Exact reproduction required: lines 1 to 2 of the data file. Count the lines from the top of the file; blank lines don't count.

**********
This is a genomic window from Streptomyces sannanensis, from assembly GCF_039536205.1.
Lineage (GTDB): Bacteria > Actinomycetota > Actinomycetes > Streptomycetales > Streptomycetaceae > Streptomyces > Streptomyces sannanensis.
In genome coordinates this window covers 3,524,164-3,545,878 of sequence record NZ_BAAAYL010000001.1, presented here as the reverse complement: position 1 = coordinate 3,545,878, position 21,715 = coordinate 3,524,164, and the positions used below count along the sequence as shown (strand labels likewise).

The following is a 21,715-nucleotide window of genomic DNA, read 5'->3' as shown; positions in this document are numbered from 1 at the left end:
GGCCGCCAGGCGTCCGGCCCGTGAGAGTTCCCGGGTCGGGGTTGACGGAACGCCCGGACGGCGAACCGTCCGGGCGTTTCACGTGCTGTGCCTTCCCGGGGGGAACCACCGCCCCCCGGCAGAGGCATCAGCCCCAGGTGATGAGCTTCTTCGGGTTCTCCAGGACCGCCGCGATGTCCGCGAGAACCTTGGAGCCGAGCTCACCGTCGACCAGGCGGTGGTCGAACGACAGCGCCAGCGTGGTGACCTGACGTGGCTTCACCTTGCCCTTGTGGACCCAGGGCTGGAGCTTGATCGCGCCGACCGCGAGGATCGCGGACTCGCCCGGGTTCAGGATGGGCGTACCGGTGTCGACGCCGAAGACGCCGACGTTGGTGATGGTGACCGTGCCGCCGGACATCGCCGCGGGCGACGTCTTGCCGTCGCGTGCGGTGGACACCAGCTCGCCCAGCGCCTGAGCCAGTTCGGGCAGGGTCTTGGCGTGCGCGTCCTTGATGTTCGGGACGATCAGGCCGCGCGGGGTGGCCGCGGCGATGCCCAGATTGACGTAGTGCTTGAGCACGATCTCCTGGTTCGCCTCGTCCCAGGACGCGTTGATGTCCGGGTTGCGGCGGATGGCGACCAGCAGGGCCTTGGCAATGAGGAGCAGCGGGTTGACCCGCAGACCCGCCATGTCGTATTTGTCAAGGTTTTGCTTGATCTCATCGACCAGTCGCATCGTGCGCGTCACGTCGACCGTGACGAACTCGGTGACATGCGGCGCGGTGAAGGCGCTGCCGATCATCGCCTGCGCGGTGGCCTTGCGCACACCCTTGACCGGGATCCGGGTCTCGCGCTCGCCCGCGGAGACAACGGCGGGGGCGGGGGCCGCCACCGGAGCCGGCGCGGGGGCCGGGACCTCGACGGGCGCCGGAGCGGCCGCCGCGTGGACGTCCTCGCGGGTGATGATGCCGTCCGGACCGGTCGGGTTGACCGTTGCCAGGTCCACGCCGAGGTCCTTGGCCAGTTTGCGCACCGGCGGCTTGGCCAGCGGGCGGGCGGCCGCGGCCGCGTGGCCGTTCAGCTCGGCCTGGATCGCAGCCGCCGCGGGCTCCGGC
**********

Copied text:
This is a genomic window from Streptomyces sannanensis, from assembly GCF_039536205.1.
Lineage (GTDB): Bacteria > Actinomycetota > Actinomycetes > Streptomycetales > Streptomycetaceae > Streptomyces > Streptomyces sannanensis.